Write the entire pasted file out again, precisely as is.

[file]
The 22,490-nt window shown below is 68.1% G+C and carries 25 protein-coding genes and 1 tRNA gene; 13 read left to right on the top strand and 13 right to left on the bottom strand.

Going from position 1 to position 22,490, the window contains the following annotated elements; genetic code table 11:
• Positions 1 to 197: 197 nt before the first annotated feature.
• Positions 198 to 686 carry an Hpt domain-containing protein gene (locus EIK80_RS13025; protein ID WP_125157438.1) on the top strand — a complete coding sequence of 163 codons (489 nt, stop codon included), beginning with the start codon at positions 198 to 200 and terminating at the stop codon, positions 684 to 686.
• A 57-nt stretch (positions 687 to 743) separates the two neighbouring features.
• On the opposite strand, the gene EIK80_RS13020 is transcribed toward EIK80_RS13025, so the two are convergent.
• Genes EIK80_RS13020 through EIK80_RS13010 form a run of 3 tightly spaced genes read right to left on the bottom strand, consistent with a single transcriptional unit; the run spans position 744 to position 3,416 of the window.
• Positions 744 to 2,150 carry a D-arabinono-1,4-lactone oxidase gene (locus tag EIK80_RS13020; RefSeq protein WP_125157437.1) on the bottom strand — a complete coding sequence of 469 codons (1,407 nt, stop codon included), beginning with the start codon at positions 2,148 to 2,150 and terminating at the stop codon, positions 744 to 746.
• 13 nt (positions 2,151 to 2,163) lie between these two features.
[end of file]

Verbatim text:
The 22,490-nt window shown below is 68.1% G+C and carries 25 protein-coding genes and 1 tRNA gene; 13 read left to right on the top strand and 13 right to left on the bottom strand.

Going from position 1 to position 22,490, the window contains the following annotated elements; genetic code table 11:
• Positions 1 to 197: 197 nt before the first annotated feature.
• Positions 198 to 686 carry an Hpt domain-containing protein gene (locus EIK80_RS13025; protein ID WP_125157438.1) on the top strand — a complete coding sequence of 163 codons (489 nt, stop codon included), beginning with the start codon at positions 198 to 200 and terminating at the stop codon, positions 684 to 686.
• A 57-nt stretch (positions 687 to 743) separates the two neighbouring features.
• On the opposite strand, the gene EIK80_RS13020 is transcribed toward EIK80_RS13025, so the two are convergent.
• Genes EIK80_RS13020 through EIK80_RS13010 form a run of 3 tightly spaced genes read right to left on the bottom strand, consistent with a single transcriptional unit; the run spans position 744 to position 3,416 of the window.
• Positions 744 to 2,150 carry a D-arabinono-1,4-lactone oxidase gene (locus tag EIK80_RS13020; RefSeq protein WP_125157437.1) on the bottom strand — a complete coding sequence of 469 codons (1,407 nt, stop codon included), beginning with the start codon at positions 2,148 to 2,150 and terminating at the stop codon, positions 744 to 746.
• 13 nt (positions 2,151 to 2,163) lie between these two features.